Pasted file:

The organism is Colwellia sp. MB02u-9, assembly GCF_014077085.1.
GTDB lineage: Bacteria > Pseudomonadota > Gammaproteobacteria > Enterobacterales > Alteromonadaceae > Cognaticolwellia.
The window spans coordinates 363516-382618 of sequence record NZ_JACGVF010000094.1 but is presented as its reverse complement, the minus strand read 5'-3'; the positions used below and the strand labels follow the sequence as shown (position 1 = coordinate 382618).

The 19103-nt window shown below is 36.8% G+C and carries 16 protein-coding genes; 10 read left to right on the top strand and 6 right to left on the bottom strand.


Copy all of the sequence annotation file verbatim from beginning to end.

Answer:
The organism is Colwellia sp. MB02u-9, assembly GCF_014077085.1.
GTDB lineage: Bacteria > Pseudomonadota > Gammaproteobacteria > Enterobacterales > Alteromonadaceae > Cognaticolwellia.
The window spans coordinates 363516-382618 of sequence record NZ_JACGVF010000094.1 but is presented as its reverse complement, the minus strand read 5'-3'; the positions used below and the strand labels follow the sequence as shown (position 1 = coordinate 382618).

The 19103-nt window shown below is 36.8% G+C and carries 16 protein-coding genes; 10 read left to right on the top strand and 6 right to left on the bottom strand.